The accompanying website to the first edition provided supplementary free materials, such as an exercise in designing a user interface for a cell phone. A students' corner enabled students from around the world to talk to one other, answer pop quizzes and enter design competitions. To keep the book (and website) fresh and up-to-date, in subsequent editions, we replaced some chapters and content to reflect the rapid changes in the field.

We made the fourth edition available as an e-book, and are now discussing what to include in the fifth edition, which we are planning to publish sometime next year or in 2020. Once again, we are thinking about how students learn best in the online world, where paper textbooks are increasingly being replaced with e-textbooks.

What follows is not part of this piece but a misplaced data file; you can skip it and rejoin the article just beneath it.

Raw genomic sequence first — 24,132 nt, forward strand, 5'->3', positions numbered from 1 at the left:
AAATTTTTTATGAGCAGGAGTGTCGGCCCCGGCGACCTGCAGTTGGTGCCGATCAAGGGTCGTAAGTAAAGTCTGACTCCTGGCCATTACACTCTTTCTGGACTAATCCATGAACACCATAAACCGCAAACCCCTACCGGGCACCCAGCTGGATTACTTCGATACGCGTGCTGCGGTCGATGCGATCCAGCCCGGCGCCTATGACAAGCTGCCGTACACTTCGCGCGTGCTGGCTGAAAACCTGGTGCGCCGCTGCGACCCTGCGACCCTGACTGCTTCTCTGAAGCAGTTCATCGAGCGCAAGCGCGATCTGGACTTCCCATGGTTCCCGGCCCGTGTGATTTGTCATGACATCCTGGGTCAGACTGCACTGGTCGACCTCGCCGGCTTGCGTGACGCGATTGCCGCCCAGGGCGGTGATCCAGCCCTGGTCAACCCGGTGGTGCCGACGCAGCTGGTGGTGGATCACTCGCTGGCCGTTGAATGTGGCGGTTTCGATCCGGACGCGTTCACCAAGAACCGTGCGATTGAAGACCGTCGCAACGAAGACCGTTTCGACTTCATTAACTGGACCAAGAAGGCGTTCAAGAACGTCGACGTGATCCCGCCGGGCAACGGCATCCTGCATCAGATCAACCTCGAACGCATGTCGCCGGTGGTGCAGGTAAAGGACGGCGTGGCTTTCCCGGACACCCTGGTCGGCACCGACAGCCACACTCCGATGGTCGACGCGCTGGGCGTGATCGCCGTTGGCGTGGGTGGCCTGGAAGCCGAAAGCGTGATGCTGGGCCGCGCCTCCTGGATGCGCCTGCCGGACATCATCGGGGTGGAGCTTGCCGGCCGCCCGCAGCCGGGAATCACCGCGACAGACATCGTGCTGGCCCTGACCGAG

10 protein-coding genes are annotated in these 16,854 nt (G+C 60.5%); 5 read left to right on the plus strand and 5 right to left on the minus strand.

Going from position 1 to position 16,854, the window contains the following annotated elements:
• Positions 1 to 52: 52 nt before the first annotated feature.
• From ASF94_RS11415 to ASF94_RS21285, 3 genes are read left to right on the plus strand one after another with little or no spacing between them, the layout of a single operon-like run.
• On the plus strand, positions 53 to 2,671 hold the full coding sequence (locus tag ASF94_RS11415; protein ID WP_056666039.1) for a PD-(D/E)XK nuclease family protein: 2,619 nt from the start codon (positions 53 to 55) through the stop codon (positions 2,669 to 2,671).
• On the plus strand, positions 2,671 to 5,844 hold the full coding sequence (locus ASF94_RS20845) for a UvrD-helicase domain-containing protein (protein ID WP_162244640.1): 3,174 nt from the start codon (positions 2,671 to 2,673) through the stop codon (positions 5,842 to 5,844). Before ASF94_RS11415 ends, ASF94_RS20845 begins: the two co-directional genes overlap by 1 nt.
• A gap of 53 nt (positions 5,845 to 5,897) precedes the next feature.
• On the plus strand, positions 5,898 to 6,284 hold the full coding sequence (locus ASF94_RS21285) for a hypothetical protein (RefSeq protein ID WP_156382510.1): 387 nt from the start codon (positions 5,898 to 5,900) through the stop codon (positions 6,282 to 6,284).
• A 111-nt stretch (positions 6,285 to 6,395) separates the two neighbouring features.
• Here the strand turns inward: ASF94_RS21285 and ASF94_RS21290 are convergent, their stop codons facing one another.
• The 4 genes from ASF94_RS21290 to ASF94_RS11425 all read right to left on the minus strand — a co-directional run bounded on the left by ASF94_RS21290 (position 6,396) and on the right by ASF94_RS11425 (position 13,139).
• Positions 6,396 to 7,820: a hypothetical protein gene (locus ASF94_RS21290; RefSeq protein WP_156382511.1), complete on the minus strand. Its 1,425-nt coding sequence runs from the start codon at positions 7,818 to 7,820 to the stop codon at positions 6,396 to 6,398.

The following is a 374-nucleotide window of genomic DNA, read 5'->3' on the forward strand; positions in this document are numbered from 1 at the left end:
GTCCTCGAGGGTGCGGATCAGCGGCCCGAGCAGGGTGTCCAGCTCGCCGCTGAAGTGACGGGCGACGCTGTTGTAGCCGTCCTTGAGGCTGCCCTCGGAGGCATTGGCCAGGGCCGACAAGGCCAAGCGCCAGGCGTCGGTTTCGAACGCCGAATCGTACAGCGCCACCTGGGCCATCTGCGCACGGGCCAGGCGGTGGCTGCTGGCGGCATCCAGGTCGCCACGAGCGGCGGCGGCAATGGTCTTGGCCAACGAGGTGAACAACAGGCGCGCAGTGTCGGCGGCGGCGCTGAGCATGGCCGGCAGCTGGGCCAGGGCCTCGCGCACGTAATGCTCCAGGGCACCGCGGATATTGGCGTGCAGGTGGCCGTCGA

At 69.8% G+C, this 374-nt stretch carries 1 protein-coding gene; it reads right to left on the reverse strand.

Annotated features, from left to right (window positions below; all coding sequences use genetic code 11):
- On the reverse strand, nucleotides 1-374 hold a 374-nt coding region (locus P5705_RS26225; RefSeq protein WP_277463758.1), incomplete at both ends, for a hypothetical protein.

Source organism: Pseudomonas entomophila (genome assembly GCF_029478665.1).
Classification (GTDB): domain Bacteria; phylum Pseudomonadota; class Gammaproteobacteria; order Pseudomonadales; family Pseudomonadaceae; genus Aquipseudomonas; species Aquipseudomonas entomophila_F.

Yvonne Rogers is Professor of Interaction Design and Director of the Interaction Centre at University College London. Her research interests include ubiquitous computing, interaction design, and human-computer interaction. Recently, she has researched and written about Internet of Things (IoT) applications in urban settings.

Rogers has authored or co-authored more than 300 publications, including articles in journals, proceedings from conferences, and books. In 2017, she was named an ACM Fellow for contributions to human-computer interaction and the design of human-centered technology. Rogers was also elected as a Fellow in 2012 by the British Computer Society and the ACM CHI Academy.